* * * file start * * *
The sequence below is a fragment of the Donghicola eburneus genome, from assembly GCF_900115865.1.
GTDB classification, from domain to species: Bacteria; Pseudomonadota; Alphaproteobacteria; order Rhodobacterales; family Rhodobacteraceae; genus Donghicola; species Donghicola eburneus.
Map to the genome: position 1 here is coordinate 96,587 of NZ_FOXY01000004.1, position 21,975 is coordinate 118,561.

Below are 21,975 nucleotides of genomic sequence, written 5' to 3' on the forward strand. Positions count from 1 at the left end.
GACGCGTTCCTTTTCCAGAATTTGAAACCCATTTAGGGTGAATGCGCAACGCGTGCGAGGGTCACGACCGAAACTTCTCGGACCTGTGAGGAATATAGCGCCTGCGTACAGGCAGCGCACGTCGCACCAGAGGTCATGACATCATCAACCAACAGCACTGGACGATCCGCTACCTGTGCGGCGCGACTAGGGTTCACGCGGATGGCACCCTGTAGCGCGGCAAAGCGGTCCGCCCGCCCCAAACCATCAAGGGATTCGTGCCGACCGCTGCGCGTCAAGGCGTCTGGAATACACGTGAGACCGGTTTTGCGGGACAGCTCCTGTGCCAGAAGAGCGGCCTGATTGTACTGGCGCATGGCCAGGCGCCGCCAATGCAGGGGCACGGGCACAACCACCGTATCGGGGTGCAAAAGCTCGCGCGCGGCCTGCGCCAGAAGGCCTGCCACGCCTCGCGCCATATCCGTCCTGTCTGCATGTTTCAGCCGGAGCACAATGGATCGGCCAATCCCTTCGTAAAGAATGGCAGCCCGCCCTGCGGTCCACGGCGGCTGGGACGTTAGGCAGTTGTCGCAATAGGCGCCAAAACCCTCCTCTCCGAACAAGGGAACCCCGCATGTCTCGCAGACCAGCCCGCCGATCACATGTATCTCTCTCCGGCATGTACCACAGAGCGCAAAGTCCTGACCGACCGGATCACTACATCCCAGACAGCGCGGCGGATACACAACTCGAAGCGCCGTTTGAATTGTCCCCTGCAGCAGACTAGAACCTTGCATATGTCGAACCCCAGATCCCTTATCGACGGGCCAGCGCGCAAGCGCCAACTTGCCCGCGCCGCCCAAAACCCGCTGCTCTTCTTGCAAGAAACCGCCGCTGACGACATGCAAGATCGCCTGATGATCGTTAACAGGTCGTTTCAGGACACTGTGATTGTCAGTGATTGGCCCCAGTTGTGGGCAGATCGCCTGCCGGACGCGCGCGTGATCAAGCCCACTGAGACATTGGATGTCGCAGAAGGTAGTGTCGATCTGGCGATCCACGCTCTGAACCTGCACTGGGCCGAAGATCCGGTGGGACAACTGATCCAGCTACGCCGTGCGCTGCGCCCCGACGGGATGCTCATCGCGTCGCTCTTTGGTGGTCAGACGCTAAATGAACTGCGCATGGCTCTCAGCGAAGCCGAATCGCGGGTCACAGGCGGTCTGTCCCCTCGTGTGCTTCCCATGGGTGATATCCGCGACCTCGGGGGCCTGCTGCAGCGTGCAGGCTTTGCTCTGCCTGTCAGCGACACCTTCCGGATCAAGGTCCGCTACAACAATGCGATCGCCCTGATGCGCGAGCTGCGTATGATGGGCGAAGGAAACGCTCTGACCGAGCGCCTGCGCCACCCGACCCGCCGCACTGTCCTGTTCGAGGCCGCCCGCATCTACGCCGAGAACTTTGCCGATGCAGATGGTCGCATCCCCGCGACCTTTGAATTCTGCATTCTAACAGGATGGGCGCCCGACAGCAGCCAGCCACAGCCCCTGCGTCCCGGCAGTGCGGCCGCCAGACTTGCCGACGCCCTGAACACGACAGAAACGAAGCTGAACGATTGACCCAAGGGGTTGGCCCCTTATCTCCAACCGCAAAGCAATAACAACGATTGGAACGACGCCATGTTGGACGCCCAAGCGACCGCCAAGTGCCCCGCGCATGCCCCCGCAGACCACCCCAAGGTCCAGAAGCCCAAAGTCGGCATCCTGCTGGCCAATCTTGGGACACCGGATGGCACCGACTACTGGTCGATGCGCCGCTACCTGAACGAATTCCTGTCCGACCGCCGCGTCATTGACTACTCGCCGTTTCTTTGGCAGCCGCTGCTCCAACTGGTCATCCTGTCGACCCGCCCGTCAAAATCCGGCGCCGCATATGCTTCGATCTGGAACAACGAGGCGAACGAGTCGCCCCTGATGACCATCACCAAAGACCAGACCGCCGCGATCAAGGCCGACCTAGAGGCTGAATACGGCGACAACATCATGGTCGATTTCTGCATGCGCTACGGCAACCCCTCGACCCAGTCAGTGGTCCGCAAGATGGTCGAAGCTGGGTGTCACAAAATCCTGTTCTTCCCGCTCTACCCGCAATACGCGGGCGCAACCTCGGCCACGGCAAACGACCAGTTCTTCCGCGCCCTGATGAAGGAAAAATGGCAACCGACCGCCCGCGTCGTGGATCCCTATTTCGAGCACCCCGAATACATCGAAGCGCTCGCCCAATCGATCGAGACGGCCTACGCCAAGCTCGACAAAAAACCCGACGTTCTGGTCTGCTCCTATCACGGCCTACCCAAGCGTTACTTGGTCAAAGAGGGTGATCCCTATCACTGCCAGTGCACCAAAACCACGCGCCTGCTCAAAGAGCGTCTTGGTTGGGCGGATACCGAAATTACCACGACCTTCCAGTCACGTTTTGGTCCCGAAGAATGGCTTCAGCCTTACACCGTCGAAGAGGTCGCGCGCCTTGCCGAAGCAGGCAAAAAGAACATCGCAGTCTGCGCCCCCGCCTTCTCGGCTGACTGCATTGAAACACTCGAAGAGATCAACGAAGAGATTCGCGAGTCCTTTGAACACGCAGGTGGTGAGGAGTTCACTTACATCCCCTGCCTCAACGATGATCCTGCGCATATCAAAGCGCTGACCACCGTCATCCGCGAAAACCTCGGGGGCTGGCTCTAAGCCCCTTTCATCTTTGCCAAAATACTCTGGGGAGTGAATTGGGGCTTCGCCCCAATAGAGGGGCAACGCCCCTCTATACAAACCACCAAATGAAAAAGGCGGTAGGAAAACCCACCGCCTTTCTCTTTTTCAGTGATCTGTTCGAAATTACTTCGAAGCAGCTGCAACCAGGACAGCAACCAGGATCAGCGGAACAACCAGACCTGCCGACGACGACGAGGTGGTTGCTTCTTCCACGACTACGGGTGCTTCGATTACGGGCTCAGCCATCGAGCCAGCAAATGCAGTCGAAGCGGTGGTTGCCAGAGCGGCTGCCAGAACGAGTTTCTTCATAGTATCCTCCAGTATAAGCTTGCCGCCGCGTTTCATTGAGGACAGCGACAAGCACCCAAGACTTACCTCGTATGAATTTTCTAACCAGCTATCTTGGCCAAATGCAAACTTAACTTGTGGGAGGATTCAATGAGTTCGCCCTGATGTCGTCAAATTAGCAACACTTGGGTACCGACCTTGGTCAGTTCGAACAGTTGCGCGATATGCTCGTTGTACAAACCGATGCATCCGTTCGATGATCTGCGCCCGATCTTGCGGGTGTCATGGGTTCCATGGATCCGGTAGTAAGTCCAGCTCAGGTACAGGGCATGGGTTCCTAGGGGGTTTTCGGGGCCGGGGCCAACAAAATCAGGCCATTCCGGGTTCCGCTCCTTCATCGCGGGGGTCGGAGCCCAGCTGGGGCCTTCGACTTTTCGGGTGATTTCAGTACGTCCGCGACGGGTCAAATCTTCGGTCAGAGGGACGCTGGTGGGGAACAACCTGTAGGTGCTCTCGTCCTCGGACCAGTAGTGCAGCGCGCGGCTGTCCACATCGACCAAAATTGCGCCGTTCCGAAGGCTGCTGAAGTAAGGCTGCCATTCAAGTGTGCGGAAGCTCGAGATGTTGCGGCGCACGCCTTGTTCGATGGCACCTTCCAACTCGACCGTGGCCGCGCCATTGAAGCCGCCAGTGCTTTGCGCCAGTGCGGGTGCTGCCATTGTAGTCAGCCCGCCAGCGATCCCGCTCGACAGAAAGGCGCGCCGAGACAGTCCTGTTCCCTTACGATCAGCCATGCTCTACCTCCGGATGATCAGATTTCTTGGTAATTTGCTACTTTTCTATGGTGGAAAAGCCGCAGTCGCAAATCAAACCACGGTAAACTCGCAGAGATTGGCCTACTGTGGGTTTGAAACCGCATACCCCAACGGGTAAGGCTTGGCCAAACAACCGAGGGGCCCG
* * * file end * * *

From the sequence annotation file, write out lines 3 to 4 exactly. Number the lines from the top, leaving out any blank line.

Map to the genome: position 1 here is coordinate 96,587 of NZ_FOXY01000004.1, position 21,975 is coordinate 118,561.

Below are 21,975 nucleotides of genomic sequence, written 5' to 3' on the forward strand. Positions count from 1 at the left end.